Monday, August 22, 2011

My morning meeting conundrum

As I'm getting to start the school year with my non-categorical special education class I'm finding myself completely stuck about what to do about morning meeting.
I LOVE morning meeting. I love morning meeting so much that when Michelle Rhee was quoted in Time as saying that teachers needed to stop wasting time with cute things like morning meeting I immediately lost all respect for her. To me, she clearly was far removed from education if she didn't understand the significance of the "cute" morning meeting.

 If you are unfamiliar with this teaching method I'd recommend checking out Responsive Classroom's Morning Meeting book. The idea behind morning meeting is to start each day by building a community in your classroom. It gives the beginning of your day structure, allows you time to teach social skills, helps children feel safe in your classroom and gets your students ready to start the day. There is always a clear daily structure.  My partner-in-crime holds some of the best morning meetings I have ever seen. Her class is practically perfectly behaved during the entire meeting because her structure is so clear. Her games are creative and fun, and her calming voice during morning meeting seems to completely set the tone for the entire day.

We start each morning meeting by sitting in a circle and greeting one another- on most days each child takes a turn to greet the child on each side of him/her (there are tons of fun greetings you can switch in once the children are comfortable with traditional greeting).

For my children with special needs this beginning of morning meeting is essential. They need to know how to shake hands, look someone in the eyes, and speak the 3 word phrase "good morning ______".  It helps them remember each other's names and sets the expectation that we talk with one another during the day.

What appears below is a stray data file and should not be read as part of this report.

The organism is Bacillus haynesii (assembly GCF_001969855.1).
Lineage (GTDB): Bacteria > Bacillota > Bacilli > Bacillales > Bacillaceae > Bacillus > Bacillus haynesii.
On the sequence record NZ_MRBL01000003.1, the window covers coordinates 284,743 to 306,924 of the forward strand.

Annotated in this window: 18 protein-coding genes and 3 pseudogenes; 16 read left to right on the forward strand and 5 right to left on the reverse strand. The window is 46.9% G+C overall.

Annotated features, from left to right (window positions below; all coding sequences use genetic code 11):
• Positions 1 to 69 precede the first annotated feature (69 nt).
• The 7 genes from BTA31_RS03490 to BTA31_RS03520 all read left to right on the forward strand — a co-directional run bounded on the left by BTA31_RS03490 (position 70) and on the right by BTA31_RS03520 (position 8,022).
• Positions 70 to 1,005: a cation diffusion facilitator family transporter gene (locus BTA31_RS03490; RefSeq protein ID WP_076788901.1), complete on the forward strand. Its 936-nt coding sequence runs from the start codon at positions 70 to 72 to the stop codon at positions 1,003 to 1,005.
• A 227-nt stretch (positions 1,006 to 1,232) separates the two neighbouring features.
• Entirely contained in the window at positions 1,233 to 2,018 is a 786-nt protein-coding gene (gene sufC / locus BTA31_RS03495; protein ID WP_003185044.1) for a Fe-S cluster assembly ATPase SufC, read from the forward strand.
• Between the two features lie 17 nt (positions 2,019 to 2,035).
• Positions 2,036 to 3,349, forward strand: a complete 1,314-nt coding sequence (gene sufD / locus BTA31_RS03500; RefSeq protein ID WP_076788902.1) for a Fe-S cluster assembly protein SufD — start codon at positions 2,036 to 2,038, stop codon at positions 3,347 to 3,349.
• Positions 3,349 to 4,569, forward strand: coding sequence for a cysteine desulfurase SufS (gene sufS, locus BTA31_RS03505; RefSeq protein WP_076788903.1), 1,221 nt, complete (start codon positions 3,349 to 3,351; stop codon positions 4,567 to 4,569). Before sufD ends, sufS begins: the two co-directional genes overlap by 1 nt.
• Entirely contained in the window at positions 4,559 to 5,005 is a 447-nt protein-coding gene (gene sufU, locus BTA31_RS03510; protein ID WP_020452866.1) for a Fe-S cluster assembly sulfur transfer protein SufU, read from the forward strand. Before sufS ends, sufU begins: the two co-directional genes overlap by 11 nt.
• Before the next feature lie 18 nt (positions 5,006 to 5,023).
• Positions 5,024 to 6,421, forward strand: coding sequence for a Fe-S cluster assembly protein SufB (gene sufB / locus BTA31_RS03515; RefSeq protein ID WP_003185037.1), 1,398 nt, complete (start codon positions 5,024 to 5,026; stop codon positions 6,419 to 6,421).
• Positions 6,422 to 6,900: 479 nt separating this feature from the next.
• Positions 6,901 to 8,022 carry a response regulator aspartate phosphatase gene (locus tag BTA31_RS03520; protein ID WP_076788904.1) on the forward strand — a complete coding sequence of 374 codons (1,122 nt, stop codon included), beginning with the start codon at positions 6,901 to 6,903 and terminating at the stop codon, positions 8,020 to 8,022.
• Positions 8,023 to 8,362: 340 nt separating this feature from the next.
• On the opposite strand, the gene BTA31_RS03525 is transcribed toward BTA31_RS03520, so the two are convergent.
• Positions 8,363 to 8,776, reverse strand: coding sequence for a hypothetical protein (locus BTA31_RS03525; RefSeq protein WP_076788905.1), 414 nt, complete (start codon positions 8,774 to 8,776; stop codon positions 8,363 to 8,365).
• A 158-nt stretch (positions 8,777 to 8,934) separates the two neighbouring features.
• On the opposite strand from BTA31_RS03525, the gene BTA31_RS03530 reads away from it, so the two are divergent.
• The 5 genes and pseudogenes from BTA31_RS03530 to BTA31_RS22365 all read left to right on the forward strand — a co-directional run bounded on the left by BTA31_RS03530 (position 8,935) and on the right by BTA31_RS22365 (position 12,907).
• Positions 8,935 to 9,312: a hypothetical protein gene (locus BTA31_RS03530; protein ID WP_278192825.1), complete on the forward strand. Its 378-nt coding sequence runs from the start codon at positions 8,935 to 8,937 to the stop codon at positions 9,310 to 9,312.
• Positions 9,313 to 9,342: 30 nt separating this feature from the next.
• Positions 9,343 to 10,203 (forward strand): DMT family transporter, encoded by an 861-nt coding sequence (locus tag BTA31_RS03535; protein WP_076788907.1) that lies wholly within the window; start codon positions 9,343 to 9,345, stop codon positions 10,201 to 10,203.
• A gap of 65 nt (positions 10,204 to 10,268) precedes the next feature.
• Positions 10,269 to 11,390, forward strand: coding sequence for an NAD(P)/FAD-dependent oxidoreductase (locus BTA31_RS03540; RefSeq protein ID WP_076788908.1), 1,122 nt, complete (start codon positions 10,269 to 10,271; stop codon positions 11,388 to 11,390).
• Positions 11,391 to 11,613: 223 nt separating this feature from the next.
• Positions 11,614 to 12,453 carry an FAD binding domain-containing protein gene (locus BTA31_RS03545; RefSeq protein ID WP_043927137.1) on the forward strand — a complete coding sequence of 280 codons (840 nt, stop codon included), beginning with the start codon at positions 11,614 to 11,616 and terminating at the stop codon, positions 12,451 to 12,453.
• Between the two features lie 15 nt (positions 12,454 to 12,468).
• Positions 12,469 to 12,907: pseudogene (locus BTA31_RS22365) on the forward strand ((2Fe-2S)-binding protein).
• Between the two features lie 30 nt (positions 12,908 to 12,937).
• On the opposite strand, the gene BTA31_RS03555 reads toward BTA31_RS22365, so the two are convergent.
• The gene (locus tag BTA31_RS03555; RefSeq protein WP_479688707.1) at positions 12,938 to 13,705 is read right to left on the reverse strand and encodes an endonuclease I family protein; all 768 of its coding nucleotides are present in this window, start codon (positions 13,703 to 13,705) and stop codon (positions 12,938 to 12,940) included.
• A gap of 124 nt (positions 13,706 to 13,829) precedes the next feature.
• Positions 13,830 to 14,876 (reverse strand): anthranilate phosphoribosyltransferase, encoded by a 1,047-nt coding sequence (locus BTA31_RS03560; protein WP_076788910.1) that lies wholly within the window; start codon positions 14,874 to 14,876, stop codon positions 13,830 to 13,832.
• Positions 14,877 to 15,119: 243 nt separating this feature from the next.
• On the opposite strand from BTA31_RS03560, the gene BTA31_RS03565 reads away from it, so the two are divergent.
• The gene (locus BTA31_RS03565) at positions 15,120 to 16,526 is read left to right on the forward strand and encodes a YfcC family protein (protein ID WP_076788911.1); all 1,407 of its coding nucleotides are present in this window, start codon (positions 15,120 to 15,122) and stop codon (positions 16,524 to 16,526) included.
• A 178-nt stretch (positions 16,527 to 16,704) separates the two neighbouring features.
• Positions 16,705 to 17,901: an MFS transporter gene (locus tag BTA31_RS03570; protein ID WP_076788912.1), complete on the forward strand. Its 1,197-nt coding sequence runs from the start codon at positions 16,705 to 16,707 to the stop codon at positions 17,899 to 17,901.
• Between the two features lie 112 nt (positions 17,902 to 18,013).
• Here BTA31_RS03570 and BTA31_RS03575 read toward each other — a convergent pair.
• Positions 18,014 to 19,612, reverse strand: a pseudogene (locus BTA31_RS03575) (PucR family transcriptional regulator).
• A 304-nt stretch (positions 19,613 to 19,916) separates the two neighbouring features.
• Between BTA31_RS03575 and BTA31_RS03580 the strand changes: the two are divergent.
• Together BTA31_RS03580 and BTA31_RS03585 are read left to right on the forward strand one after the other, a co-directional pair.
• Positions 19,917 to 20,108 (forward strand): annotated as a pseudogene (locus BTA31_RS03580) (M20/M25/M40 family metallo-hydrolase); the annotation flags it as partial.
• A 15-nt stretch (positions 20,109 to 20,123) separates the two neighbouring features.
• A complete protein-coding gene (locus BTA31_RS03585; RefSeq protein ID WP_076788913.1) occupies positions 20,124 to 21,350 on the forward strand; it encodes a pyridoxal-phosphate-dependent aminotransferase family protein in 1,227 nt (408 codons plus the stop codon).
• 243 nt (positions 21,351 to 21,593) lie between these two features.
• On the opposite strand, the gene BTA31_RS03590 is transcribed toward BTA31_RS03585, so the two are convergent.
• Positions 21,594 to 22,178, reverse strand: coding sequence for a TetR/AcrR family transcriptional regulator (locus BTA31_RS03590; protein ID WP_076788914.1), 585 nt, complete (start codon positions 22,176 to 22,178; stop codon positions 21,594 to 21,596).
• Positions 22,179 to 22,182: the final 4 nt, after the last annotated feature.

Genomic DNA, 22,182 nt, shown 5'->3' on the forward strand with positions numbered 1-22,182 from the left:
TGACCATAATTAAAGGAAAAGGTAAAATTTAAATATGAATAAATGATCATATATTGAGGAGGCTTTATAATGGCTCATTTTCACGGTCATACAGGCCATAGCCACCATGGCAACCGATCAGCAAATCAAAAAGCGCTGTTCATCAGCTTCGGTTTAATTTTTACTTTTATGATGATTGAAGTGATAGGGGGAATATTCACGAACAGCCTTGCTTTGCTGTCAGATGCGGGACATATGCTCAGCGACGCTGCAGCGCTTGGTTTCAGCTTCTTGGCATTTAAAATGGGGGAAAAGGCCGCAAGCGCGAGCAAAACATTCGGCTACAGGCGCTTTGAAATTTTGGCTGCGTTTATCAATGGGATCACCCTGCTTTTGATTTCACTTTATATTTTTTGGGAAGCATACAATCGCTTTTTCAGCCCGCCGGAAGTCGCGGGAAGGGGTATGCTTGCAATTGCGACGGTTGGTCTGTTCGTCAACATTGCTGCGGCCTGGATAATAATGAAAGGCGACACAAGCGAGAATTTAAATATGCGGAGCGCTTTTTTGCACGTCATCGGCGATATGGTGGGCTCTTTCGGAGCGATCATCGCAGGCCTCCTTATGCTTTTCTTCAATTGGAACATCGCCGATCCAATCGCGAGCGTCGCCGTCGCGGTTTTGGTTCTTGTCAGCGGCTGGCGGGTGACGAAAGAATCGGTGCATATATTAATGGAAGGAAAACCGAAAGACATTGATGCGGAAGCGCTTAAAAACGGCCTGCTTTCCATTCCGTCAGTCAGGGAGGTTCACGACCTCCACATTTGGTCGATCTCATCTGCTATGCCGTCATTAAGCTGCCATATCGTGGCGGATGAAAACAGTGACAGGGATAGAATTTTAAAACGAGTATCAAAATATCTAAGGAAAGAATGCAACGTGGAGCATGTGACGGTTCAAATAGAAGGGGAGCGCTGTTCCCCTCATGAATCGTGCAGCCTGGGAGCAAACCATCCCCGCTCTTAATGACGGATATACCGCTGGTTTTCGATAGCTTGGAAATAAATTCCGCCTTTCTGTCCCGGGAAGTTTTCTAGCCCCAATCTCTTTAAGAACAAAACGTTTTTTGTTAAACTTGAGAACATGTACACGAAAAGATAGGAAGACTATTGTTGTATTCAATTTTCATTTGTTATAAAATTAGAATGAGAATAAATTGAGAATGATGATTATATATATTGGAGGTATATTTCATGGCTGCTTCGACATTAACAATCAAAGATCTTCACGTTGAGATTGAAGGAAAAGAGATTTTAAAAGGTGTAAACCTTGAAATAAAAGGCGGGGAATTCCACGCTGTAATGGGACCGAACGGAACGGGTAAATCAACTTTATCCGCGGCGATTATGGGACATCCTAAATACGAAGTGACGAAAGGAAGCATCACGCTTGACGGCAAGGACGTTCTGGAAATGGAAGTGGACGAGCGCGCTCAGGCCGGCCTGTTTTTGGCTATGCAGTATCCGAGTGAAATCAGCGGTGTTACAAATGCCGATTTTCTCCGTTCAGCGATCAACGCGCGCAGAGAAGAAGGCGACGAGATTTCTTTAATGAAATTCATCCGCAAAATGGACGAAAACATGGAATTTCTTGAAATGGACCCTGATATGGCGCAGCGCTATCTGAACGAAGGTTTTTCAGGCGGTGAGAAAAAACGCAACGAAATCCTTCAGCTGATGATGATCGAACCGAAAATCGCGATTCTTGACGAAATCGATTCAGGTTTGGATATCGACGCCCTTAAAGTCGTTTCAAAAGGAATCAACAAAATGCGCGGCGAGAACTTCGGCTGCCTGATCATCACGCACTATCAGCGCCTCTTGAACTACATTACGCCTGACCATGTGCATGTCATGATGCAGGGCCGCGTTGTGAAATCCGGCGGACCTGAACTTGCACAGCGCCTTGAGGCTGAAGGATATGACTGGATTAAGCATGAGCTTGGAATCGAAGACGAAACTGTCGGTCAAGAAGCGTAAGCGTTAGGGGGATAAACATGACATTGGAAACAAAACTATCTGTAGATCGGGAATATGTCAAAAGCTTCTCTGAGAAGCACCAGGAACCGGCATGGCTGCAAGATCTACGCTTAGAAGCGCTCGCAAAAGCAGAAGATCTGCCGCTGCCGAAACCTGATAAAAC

After the greeting portion of morning meeting we read the morning message together. Again, for my children with special needs this is critical. I keep the same structure to the message everyday so they can all "read" along- they all know exactly what it is going to say minus some routine changes like the day of the week and who is line leader. It gives them a common text they feel they can read, as well as helps reinforce known words.

Inside morning meeting most of us at the Think-Tank embed our calendar routine, which is again the same simple routine everyday, giving the children repetitive math practice outside of math time. Then there is time for share and an activity- usually a silly song and dance that gets everyone up and moving and on their toes so they are ready to start the day.

Did I mention I LOVE morning meeting. It's when you get to see who is having a rough day and who is overly excited about something special happening at home. It's where the classroom community is built. It's where I see my children with special needs find their comfort in the classroom.

So, back to my problem. My children will all have home-room classes they'll start and end their days with. Some will only come to me for 3 hours a day, while others will be with me for almost the entire day minus music, art, and PE. I am torn on where I want my children to attend morning meeting. I see three huge benefits from morning meeting- the community building, the social skills training and the academic repetition.

 I want my children to be comfortable in their home-room classes. I want them to have friends there so when they go into the classroom for specials, lunch, and recess that they wont be looked at as "those weird kids who aren't with us all day". Being a part of their classroom's morning meeting will be essential in making them a part of their classroom community. They will feel more comfortable in their home-rooms and their peers will see them as a part of the class.